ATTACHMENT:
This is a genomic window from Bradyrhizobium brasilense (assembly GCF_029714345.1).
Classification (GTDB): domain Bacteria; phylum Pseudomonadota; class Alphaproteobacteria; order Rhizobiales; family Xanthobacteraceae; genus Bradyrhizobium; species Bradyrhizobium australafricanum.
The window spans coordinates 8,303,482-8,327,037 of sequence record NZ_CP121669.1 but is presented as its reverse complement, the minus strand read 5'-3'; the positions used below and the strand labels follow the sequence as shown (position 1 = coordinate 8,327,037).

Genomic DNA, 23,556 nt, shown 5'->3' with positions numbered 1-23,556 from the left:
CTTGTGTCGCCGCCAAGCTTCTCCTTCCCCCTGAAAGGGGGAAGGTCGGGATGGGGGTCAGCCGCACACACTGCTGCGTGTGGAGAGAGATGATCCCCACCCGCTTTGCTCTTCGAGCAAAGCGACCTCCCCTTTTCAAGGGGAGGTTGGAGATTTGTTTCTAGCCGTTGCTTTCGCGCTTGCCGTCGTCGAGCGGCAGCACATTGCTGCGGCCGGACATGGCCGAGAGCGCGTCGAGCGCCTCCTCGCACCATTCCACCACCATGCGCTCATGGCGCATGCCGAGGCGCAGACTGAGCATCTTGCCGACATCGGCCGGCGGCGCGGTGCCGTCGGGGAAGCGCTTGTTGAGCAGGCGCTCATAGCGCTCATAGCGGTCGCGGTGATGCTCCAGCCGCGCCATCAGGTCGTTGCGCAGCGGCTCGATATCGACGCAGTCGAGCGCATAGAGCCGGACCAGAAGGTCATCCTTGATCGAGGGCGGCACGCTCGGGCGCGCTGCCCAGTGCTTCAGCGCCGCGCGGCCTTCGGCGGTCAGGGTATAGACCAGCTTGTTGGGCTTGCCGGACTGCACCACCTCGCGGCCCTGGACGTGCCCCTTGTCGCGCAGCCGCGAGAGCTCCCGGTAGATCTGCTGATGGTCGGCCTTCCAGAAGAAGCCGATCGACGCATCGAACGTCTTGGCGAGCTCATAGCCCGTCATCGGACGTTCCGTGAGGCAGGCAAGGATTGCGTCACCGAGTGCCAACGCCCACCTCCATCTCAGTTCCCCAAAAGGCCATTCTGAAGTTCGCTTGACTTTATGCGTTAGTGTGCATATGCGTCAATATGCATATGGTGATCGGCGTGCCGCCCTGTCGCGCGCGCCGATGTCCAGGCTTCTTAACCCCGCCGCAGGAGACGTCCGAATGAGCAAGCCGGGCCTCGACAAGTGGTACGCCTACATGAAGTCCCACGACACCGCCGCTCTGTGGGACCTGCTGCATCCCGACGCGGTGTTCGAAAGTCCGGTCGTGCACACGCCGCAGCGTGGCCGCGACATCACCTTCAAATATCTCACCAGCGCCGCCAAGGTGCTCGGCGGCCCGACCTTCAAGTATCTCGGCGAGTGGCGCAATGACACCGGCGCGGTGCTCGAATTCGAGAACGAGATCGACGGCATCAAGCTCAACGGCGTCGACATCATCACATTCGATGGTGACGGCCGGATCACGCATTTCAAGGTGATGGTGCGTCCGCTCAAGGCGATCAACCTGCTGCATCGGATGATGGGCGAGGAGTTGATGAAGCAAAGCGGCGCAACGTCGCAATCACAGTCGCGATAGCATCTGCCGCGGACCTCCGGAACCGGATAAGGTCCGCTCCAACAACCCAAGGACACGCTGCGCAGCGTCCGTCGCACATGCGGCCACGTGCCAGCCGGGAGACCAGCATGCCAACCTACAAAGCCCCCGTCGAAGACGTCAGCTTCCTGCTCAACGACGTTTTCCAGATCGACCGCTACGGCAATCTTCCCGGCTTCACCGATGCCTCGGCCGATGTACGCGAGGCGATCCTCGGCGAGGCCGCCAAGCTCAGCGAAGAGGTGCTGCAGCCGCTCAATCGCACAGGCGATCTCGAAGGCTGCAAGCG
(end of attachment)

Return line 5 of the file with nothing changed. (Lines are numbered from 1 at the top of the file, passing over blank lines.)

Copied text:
CTTGTGTCGCCGCCAAGCTTCTCCTTCCCCCTGAAAGGGGGAAGGTCGGGATGGGGGTCAGCCGCACACACTGCTGCGTGTGGAGAGAGATGATCCCCACCCGCTTTGCTCTTCGAGCAAAGCGACCTCCCCTTTTCAAGGGGAGGTTGGAGATTTGTTTCTAGCCGTTGCTTTCGCGCTTGCCGTCGTCGAGCGGCAGCACATTGCTGCGGCCGGACATGGCCGAGAGCGCGTCGAGCGCCTCCTCGCACCATTCCACCACCATGCGCTCATGGCGCATGCCGAGGCGCAGACTGAGCATCTTGCCGACATCGGCCGGCGGCGCGGTGCCGTCGGGGAAGCGCTTGTTGAGCAGGCGCTCATAGCGCTCATAGCGGTCGCGGTGATGCTCCAGCCGCGCCATCAGGTCGTTGCGCAGCGGCTCGATATCGACGCAGTCGAGCGCATAGAGCCGGACCAGAAGGTCATCCTTGATCGAGGGCGGCACGCTCGGGCGCGCTGCCCAGTGCTTCAGCGCCGCGCGGCCTTCGGCGGTCAGGGTATAGACCAGCTTGTTGGGCTTGCCGGACTGCACCACCTCGCGGCCCTGGACGTGCCCCTTGTCGCGCAGCCGCGAGAGCTCCCGGTAGATCTGCTGATGGTCGGCCTTCCAGAAGAAGCCGATCGACGCATCGAACGTCTTGGCGAGCTCATAGCCCGTCATCGGACGTTCCGTGAGGCAGGCAAGGATTGCGTCACCGAGTGCCAACGCCCACCTCCATCTCAGTTCCCCAAAAGGCCATTCTGAAGTTCGCTTGACTTTATGCGTTAGTGTGCATATGCGTCAATATGCATATGGTGATCGGCGTGCCGCCCTGTCGCGCGCGCCGATGTCCAGGCTTCTTAACCCCGCCGCAGGAGACGTCCGAATGAGCAAGCCGGGCCTCGACAAGTGGTACGCCTACATGAAGTCCCACGACACCGCCGCTCTGTGGGACCTGCTGCATCCCGACGCGGTGTTCGAAAGTCCGGTCGTGCACACGCCGCAGCGTGGCCGCGACATCACCTTCAAATATCTCACCAGCGCCGCCAAGGTGCTCGGCGGCCCGACCTTCAAGTATCTCGGCGAGTGGCGCAATGACACCGGCGCGGTGCTCGAATTCGAGAACGAGATCGACGGCATCAAGCTCAACGGCGTCGACATCATCACATTCGATGGTGACGGCCGGATCACGCATTTCAAGGTGATGGTGCGTCCGCTCAAGGCGATCAACCTGCTGCATCGGATGATGGGCGAGGAGTTGATGAAGCAAAGCGGCGCAACGTCGCAATCACAGTCGCGATAGCATCTGCCGCGGACCTCCGGAACCGGATAAGGTCCGCTCCAACAACCCAAGGACACGCTGCGCAGCGTCCGTCGCACATGCGGCCACGTGCCAGCCGGGAGACCAGCATGCCAACCTACAAAGCCCCCGTCGAAGACGTCAGCTTCCTGCTCAACGACGTTTTCCAGATCGACCGCTACGGCAATCTTCCCGGCTTCACCGATGCCTCGGCCGATGTACGCGAGGCGATCCTCGGCGAGGCCGCCAAGCTCAGCGAAGAGGTGCTGCAGCCGCTCAATCGCACAGGCGATCTCGAAGGCTGCAAGCG